Reforming NYPD Crash Investigations: What’s Next?

New Yorkers were outraged to hear yesterday that there may be no criminal charges against cab driver Mohammed Himon, who plowed into a bicyclist and several pedestrians, horribly injuring a woman on the sidewalk. Although yesterday’s NYPD statement was not official, anonymous leaks to the effect that sober drivers who stay at the scene of a crash will face no criminal charges are almost always borne out  — unless the District Attorney conducts its own investigation.

Today brought welcome news that office of Manhattan DA Cy Vance is investigating the crash and has not ruled out charges. Based on the facts as reported to the public to date, a charge of first degree assault is supportable and should be vigorously pursued.

But even if the DA’s office secures a conviction of the driver, the fact remains that many hundreds of crashes involving sober, stay-at-scene drivers who recklessly cause serious injury or death to pedestrians and cyclists typically end with no serious consequences for the driver. These crashes go uninvestigated, under-investigated, and/or unprosecuted, due to the apparent presumption that harm done by a motorist is mere “accidental” negligence — even when there is clear evidence of multiple traffic violations, or road rage, at the root of the harm.

Despite the public outcry over the last two years for meaningful NYPD investigation and charging of non-drunk, stay-at-scene reckless drivers, it appears nothing has changed.  What has brought us to this point?

  • Demonstrations. Advocates for crash victims have staged numerous demonstrations at One Police Plaza and City Hall for improved NYPD crash investigations.
  • Extensive Reporting. Not only specialty or “niche” media sources but the largest mainstream media have reported extensively on the injustice and human toll of NYPD’s failure to properly investigate crashes causing serious injury death.
  • 2012 Public Hearing. Amidst the demonstrations and press coverage, the City Council public safety and transportation committees called a landmark hearing which revealed that NYPD woefully under-staffs its crash investigations and by policy prohibits its officers from issuing summonses for reckless driving causing injury unless actually witnessed by an officer.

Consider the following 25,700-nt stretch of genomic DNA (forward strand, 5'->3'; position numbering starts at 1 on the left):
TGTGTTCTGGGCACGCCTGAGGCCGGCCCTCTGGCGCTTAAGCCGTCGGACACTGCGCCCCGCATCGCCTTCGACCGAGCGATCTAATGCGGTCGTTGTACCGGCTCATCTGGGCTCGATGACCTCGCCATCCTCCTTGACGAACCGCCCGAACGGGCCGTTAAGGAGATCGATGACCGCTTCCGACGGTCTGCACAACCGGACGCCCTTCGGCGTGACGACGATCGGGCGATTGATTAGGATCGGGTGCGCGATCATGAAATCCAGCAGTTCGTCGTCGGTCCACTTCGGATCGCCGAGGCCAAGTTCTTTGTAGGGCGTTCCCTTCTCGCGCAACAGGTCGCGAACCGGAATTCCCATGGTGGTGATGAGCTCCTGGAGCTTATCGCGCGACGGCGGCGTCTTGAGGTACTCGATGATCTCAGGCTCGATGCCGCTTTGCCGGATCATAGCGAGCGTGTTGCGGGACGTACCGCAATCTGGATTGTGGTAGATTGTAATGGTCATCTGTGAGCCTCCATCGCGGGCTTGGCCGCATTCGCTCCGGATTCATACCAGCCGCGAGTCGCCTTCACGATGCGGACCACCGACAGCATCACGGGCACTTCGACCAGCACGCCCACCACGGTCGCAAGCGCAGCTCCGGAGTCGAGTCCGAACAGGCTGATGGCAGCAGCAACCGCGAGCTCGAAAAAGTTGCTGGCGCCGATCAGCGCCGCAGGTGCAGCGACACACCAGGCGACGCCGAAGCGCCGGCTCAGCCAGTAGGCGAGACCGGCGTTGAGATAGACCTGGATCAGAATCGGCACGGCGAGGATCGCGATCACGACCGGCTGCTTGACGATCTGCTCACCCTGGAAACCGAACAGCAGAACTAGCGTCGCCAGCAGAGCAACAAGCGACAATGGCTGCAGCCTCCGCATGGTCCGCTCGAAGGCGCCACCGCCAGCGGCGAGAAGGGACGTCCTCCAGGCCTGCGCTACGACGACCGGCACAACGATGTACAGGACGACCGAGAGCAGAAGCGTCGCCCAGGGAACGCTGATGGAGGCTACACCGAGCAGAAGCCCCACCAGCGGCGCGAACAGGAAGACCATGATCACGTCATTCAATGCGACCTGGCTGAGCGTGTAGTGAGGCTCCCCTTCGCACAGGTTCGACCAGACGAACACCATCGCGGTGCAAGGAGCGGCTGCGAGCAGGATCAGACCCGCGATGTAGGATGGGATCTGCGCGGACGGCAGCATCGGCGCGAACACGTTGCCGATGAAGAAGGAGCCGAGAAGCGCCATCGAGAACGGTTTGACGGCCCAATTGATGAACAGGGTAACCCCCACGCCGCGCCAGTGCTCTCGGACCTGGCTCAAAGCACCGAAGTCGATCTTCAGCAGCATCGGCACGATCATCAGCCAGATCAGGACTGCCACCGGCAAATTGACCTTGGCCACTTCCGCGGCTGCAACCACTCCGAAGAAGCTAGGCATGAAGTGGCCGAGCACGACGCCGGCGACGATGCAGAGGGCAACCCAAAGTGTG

• Proposed Legislation. To address the shortcomings revealed at the public hearing, legislation at both the state and city level was proposed.  But the state legislation — an enhancement to Hayley and Diego’s Law that would have allowed police to summons unobserved reckless driving, didn’t make it out of committee, while the city council legislation was deemed moot in light of policy changes announced by NYPD, and never even received a hearing.
  • NYPD’s Policy Changes. In spring of this year, NYPD announced that it would rename its Accident Investigation Squad the Collision Investigation Squad, and expand the scope of the squad’s work to include investigation of all crashes resulting in “critical” injury (instead of limiting investigations of reckless but sober and stay-at-scene drivers to crashes involving actual or likely death, as NYPD had previously done).  While it appears that a broader range of crashes are in fact being investigated, many crashes resulting in serious injury still receive no  meaningful investigation.
  • Impact Litigation. In 2003, the state legislature passed a law (codified at Vehicle and Traffic Law section 603-a) requiring NYPD to investigate all crashes causing serious injury.  Then-mayor Giuliani opposed the legislation on behalf of the NYPD, claiming it would be too much work for police, but the legislation was passed over his objection. NYPD nonetheless continues to ignore the law, investigating only a subset of serious injury cases. A lawsuit brought by Jake Stevens as the representative of his deceased wife Clara Heyworth seeks to hold NYPD liable for violating the law in failing to investigate his wife’s death, and a decision on NYPD’s liability may come as early as this fall.

Why is NYPD so intractable to reform? Ask opponents of NYPD’s stop and frisk program, who have learned — even with the benefit of a City Council super-majority behind the Community Safety Act and of a watershed constitutional ruling from an influential federal judge — that New Yorkers still face an uphill battle in reforming an NYPD policy that is fundamentally, palpably wrong. Advocates for reform of NYPD crash investigations face a hurdle at least as high.

That is why the upcoming election on September 10 is so important for achieving street justice. Only with the firm and explicit support of the mayor and City Council can meaningful NYPD reform be achieved. Streetsblog readers in New York City must learn the candidates’ positions concerning reckless driving and crash investigations, and then vote in the candidates who have explicitly committed to reform. Otherwise, yesterday’s crash is just one more “accident.”